These great pieces are three-movement works written in emulation of the Trio Sonata format (two melody instruments and accompaniment) for solo organ. They are masterpieces, but they are not as well known as Bach's other instrumental works. Some listeners find the sound of an organ difficult to enjoy, and even those who like organ music have trouble finding recordings that offer the music with enough clarity to follow the lines. One solution is to arrange these pieces for other instruments. Paula Robison and John Gibbons have recorded a splendid set for flute and harpsichord
. But following an 1800 edition for two harpsichords, Leopard and Paul now perform them on two "lute-harpsichords." These are not authentic instruments; we know that Bach had a lautenwerk but none have survived and we don't know what they sounded like. But the extreme clarity of the instruments (the opposite extreme from the organ!) and the articulation and drive of the performances do a fine job of making the music accessible--especially if you prefer the lute or harpsichord to the organ. --Leslie Gerber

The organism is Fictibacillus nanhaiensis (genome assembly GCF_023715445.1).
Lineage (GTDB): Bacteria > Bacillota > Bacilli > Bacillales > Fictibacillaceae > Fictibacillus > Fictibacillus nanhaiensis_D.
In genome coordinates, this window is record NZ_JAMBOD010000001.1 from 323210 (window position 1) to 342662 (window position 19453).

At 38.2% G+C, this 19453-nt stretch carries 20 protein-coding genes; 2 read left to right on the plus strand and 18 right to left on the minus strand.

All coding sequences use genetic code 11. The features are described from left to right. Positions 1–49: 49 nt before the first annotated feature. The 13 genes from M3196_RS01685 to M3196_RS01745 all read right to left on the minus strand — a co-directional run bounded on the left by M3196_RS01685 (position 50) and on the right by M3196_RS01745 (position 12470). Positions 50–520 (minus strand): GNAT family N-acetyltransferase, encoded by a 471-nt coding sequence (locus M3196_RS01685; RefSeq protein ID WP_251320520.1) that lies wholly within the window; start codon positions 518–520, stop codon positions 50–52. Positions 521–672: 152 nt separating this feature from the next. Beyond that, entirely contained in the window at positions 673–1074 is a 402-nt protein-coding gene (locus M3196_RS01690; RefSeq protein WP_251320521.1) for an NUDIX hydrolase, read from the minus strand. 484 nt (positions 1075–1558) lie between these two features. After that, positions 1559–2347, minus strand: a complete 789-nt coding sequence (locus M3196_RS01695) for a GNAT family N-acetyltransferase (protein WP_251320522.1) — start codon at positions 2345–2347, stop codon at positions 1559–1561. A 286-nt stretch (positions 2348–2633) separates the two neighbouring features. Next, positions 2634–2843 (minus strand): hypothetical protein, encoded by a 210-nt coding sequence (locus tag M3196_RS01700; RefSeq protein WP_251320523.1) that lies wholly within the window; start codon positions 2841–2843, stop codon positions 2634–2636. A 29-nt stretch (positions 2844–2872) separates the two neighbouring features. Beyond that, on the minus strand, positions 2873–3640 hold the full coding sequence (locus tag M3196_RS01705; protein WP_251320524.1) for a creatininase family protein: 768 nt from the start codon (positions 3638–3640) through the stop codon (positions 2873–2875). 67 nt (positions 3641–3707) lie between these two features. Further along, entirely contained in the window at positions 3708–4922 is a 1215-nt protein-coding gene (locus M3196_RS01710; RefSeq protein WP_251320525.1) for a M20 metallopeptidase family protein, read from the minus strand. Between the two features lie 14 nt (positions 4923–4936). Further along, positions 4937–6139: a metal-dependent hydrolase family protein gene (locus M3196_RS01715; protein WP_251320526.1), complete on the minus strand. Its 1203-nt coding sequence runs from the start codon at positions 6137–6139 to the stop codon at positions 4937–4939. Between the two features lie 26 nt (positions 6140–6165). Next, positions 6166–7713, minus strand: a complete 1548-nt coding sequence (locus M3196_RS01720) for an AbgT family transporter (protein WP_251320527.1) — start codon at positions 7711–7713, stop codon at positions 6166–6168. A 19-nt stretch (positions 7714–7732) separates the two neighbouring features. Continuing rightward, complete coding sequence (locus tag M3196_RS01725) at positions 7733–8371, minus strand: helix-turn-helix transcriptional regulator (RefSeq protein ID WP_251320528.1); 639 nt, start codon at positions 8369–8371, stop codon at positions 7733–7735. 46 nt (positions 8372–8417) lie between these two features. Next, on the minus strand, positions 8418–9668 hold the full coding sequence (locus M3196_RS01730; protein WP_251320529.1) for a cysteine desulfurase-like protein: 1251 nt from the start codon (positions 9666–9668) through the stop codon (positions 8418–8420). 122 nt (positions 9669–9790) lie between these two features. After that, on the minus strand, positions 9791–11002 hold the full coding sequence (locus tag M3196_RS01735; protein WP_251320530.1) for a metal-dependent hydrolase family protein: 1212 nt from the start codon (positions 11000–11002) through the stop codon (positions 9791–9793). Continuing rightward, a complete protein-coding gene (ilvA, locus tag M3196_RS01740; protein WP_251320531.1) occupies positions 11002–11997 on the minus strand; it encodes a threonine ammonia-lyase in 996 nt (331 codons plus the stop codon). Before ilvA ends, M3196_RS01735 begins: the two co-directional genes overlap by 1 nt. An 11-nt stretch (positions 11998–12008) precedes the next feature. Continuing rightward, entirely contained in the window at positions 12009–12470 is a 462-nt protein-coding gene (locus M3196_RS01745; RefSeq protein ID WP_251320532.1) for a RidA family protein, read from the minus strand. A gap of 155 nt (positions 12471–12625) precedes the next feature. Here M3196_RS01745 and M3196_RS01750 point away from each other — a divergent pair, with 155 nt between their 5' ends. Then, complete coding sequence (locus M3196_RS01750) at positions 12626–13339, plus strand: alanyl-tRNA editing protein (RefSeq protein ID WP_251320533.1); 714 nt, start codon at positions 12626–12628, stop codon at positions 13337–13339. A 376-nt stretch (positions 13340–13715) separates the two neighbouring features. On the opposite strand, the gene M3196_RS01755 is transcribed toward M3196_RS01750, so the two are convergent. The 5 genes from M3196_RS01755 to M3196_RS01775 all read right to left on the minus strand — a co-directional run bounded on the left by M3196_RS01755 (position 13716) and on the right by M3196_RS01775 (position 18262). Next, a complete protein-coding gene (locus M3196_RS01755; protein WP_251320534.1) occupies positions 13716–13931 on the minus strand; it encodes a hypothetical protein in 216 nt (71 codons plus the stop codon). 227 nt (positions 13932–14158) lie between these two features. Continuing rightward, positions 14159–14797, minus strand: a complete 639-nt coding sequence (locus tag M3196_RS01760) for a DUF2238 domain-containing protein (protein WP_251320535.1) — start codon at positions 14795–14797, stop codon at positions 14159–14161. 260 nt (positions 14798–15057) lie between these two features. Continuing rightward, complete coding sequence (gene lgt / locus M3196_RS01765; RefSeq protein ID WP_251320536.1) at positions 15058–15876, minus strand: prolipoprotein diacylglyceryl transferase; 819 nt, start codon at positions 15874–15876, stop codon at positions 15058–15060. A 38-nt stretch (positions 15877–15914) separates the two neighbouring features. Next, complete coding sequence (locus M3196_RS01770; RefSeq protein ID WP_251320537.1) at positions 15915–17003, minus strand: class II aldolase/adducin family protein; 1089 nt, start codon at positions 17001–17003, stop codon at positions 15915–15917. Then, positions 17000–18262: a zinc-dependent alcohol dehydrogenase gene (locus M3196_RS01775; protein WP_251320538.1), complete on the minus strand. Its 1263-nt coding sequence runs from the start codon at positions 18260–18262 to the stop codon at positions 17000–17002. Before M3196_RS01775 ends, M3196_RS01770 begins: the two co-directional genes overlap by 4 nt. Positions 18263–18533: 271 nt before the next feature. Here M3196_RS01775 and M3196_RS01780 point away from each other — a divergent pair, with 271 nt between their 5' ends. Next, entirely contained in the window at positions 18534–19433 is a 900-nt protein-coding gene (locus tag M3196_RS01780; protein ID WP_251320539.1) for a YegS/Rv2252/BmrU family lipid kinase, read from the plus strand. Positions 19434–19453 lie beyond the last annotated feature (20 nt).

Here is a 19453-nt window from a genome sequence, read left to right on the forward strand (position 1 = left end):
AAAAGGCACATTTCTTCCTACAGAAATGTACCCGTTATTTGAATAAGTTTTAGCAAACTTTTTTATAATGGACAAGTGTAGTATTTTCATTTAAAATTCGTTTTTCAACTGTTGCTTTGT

A landmark, debut recording which features not one but two gut-stringed harpsichords (called "Lautenwercke") performed by the virtuoso keyboard duo of Shawn Leopard and John Paul. These complex sonatas have been transcribed for performance on two magnificent instruments (from the studio of master builder Anden Houben) and the results nothing short of revolutionary! Shawn Leopard and John Paul began their collaboration as Shawn Leopard and John Paul, Music for Two Harpsichords in 1997. They play the entire known repertoire for two harpsichords along with creative transcriptions of their own using both harpsichords strung in brass and iron and two Lautenwercke, and have covered over 50,000 miles across the US giving concerts, informances and school residencies. The most revolutionary Bach CD of the millenium, 250 years in the making!